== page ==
Jennifer reassigned the production manager’s job functions to eight different supervisors. Anibal Gonzales picked up labor management responsibilities, Araceli Gonzales became production coordinator overseeing plant inventory, Leonel Morales took over propagation, and Zeto Figueroa and Pancho Velasquez head up production of general inventory and the contract grow program. Szadek and sales manager, Victor Quintero, also collaborate with the team, and Suncrest’s long-time horticulture director even came out of retirement to serve as senior advisor.
“We’re constantly looking at new opportunities ... and trying to do it as ecofriendly as possible.” — Christine Jennifer
While each manager has “a core area of purview,” Jennifer explains, everyone has a voice through shared decision-making. Constant communication is the key to keeping the whole team aligned as they focus on their respective areas.
“Just because someone supervises propagation doesn’t mean they are the only voice of propagation,” Jennifer says. “They all have a voice in what we’re doing, so a lot of communication happens throughout the week to make sure we’re all on the same page.”
The production management team meets regularly in what Jennifer calls “metronome meetings” to sync up their individual aspects of the overall production. “It helps to eliminate confusion, so everybody knows what’s going in in the nursery each week,” she says. “It keeps us accountable and engaged with each other.”
One of the reasons this team approach works is because everyone on the team has been working in horticulture — and some, at Suncrest specifically — for several decades, so they’re committed to a common goal of producing quality plants. “They have a deep respect for one another and a real loyalty to the company,” she says. “If people understand the whole beyond their own purview, it organically creates a team environment.”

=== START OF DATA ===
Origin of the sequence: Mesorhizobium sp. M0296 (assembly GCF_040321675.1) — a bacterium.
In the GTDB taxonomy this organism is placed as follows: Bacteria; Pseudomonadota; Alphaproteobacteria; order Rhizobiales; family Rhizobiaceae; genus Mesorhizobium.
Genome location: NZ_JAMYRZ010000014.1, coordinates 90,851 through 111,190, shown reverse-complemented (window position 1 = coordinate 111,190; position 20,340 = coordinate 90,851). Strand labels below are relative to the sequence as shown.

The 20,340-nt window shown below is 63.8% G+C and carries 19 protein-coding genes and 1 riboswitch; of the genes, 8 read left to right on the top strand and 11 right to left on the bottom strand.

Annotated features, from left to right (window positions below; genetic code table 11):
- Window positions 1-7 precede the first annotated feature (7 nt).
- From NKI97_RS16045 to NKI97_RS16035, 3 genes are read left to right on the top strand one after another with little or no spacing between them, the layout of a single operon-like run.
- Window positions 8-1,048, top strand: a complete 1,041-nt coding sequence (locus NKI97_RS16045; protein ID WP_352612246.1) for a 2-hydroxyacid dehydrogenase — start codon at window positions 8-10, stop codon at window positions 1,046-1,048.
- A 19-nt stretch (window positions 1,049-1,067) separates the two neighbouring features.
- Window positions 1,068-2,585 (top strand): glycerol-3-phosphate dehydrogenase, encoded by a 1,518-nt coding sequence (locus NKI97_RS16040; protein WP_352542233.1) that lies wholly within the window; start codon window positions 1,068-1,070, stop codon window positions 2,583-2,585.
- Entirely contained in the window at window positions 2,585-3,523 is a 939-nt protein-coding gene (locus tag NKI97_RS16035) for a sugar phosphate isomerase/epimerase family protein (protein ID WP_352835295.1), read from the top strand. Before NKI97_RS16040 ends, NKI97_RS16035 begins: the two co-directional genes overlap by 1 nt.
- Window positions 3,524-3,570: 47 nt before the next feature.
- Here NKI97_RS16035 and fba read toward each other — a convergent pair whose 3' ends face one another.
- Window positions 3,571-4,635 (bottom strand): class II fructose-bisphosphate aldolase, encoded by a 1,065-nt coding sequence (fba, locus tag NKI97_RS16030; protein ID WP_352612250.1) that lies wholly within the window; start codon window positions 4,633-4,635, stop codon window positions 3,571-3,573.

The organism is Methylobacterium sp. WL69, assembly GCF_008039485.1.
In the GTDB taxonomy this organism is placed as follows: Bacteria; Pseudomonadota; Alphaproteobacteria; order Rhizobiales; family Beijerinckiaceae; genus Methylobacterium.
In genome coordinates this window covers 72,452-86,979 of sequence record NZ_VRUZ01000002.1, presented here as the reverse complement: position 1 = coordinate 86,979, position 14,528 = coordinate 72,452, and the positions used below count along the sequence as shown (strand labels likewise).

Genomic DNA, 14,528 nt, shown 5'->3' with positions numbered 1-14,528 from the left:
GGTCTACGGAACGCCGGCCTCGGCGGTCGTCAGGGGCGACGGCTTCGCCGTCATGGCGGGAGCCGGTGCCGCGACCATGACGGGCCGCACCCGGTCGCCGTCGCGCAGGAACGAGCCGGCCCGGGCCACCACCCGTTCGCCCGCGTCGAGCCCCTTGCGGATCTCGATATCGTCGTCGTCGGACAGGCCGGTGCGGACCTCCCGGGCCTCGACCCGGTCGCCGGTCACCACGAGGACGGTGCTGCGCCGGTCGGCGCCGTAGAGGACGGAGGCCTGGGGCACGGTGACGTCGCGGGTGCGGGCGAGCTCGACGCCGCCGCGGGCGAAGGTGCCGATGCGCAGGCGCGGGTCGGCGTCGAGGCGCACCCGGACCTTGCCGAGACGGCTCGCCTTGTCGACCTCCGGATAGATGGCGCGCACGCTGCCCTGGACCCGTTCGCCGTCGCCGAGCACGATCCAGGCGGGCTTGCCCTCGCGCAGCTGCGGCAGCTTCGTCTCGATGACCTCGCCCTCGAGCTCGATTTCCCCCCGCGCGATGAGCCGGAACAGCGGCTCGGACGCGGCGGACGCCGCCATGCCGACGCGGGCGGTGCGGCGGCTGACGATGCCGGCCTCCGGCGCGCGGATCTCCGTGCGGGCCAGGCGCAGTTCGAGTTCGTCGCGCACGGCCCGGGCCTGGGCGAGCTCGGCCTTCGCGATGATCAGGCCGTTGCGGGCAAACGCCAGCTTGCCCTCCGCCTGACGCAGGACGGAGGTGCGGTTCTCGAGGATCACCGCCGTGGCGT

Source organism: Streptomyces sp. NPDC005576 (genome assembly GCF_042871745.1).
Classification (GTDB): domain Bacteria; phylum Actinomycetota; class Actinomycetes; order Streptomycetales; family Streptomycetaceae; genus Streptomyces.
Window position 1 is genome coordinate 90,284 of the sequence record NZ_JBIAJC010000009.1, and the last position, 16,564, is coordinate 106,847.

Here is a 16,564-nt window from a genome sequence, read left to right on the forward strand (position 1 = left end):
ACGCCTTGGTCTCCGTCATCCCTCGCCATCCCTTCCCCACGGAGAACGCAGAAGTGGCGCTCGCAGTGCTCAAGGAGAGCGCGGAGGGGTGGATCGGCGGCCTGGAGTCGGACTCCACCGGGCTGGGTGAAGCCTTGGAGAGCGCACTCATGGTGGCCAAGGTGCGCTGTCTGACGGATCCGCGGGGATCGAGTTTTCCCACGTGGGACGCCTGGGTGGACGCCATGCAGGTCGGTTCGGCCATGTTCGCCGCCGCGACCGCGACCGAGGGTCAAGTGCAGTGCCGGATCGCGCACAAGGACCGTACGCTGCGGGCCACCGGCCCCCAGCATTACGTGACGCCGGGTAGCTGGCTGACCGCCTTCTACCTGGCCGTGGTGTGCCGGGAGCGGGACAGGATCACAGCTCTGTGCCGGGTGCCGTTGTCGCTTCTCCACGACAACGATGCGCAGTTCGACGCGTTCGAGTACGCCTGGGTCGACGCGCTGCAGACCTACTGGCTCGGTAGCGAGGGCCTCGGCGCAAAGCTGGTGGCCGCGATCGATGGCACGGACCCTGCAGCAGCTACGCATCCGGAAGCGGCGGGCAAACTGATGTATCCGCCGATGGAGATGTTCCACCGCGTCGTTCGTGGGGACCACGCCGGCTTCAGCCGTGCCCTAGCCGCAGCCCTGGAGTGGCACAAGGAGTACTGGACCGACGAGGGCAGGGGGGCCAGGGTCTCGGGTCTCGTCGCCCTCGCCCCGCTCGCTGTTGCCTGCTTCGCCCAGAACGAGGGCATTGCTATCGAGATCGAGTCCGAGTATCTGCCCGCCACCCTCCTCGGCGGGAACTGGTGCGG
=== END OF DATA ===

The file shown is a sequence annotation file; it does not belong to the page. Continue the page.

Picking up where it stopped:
Inspiring a healthy community
While exploring new avenues of growth, Jennifer made a point to “clarify and reinstate Suncrest’s mission,” which is “growing life and beauty to inspire healthy community,” she says. That means continually “looking for ways to be greener, grow greener and cut back on waste.”
The nursery captures irrigation runoff for reuse, fuels its tractors with biodiesel fuel, and recycles plant material for composting. A couple years ago, Suncrest started making its own soil, with mixes tailored to promote plant health and reduce the use of additives. This greener approach gives growers more control over the soil, at a huge cost savings to the nursery.
Suncrest even has a small parcel of land that’s certified organic and biodynamic — which means that it meets the chemical-free requirements for organic certification, but takes additional steps to ensure biological diversity, soil fertility and holistic ecological health by emphasizing the use of composts and crop rotations. This parcel produces Suncrest’s Eco-Conscious Beauty line, which features quart-sized edible medicinal, habitat and native plants.
Though consumer interest in healthy edibles has been increasing for years, Jennifer says the recent pandemic underscored this demand. For several months, California only allowed nurseries to remain open for “production of edibles and essential production to maintain the value of our inventory,” she explains, which meant Suncrest had to quickly shift its focus away from ornamentals.
“We weren’t doing a lot of production (during COVID), but we did increase our production of edibles because people were interested in that,” Jennifer says. “It helped build sales during a strange time.”
After a slow March and April, Suncrest experienced its “best May on record” as the nursery responded to pent-up demand caused by COVID. Although restrictions have lifted and production has returned to normal, Suncrest plans to increase its biodynamic production to keep pace with the ongoing edibles trend.
“We’re constantly looking at new opportunities to stay current as the world’s changing,” Jennifer says, “and trying to do it as ecofriendly as possible.”